4. Adjusting the Pickups and Global Voice Settings
      8m 10s
    5. Shaping sound with the Amp Envelope
      4m 24s
    6. Saturating sound with the Wave Shaper
      3m 42s
    7. Sculpting with the filter
      7m 37s
    8. Adding depth to the stereo delay
      5m 18s
    9. Understanding the Body EQ
      6m 34s
    10. Modulating with the LFO's
      8m 9s
    11. Using the Vibrato, Velocity and Controllers
      6m 40s
    12. Introducing the Control Envelope
      6m 15s
    13. Recording the Envelope Shape with a MIDI Controller
      5m 57s
    14. Looping with the Control Envelopes
      5m 46s
    15. Transitioning between settings the Morph Pad
      6m 10s
    16. Employing the Morph Envelope
      9m 48s
    17. Composing with Sculpture
      10m 52s
  14. 2h 4m
    1. Getting started with Ultrabeat
      2m 54s
    2. Exploring the Assignment section
      6m 22s
    3. Importing settings into Ultrabeat
      4m 19s
    4. Synthesizing with Oscillator 2
      7m 42s
    5. Using Oscillator 1 and the noise generator
      4m 36s
    6. Shaping with the envelopes
      7m 21s
    7. Filtering and setting distortion
      8m 36s
    8. Adding movement with the LFOs
      8m 23s
    9. Refining the sound with EQ in the Output section
      6m 10s
    10. Building a kick drum
      8m 18s
    11. Synthesizing a snare drum
      8m 31s
    12. Creating a hi-hat
      4m 34s
    13. Introduction to the step sequencer
      5m 54s
    14. Sequencing in the step sequencer
      7m 18s
    15. Working with the playback options
      5m 1s
    16. Sequencing automation in Step Edit mode
      5m 3s
    17. Utilizing the side chain
      9m 2s
    18. Composing with Ultrabeat
      14m 13s
  15. 7m 24s
    1. Introducing and composing with the Klopfgeist
      7m 24s
  16. 1m 12s
    1. What's next?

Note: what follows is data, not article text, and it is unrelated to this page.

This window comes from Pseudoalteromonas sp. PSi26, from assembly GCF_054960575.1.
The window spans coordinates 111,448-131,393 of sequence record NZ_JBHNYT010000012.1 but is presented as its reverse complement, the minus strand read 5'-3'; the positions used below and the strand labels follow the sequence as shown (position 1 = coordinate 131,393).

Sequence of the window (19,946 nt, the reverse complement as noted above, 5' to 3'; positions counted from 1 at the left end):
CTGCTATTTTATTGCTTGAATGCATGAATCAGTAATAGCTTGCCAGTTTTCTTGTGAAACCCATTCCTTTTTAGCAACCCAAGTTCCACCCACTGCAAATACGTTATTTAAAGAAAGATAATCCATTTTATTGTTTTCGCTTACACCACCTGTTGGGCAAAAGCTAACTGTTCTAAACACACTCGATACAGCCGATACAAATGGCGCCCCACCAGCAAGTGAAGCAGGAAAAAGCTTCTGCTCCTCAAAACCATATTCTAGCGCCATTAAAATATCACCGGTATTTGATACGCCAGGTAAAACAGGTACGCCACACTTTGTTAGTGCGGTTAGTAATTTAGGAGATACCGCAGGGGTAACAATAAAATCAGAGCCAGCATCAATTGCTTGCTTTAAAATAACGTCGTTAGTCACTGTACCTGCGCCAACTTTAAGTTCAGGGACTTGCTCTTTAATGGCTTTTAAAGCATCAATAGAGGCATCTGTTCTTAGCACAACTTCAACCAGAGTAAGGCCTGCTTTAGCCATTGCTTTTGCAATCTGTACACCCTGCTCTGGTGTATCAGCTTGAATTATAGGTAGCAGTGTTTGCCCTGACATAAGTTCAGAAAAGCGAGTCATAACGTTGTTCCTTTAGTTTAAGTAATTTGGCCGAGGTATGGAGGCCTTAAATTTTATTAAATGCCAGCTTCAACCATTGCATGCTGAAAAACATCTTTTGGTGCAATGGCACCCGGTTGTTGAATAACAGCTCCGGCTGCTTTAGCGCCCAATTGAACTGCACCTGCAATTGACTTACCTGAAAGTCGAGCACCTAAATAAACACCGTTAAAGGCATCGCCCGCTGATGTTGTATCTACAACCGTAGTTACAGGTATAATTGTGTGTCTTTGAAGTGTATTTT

1m 12s

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Virtual Instruments in Logic Pro
13h 10m Intermediate Nov 09, 2011 Updated Mar 14, 2012

Viewers: in countries Watching now:

Join author Brian Trifon as he shows how to improve music and audio productions using virtual instruments in Logic Pro. This course tours the program's virtual instruments, including the ES2 hybrid synthesizer, Sculpture physical modeling synthesizer, EFM1 FM synthesizer, the EVOC 20 vocoder, the Ultrabeat drum synthesizer, and the EXS24 sampler, and shows how to achieve various effects with each instrument's parameters. The course also covers working with oscillators and filters, understanding signal flow, creating custom synthesizer patches, adding effects, synthesizing speech, creating a library of custom sound samples, and much more.

Virtual Instruments with Logic Pro will be updating on a monthly basis, eventually covering all the virtual instruments in the application. Look for the latest movies here and on the lynda.com blog.

Topics include:
  • Setting up Logic Pro for using virtual instruments
  • Configuring MIDI controllers
  • Composing with virtual instruments envelopes
  • Tweaking the overdrive and chorus
  • Creating movement with LFOs (Low Frequency Oscillators)
  • Understanding FM synthesis basics
  • Changing the timbre and shifting the formants of the vocoder
  • Constructing custom sampler kits
  • Exploring the tonewheel organ, electric piano, and Ultrabeat drum synthesizer
Subjects:
Audio + Music Audio Plug-Ins Virtual Instruments
Software:
Logic Pro
Author:
Brian Trifon

Composing with the ES P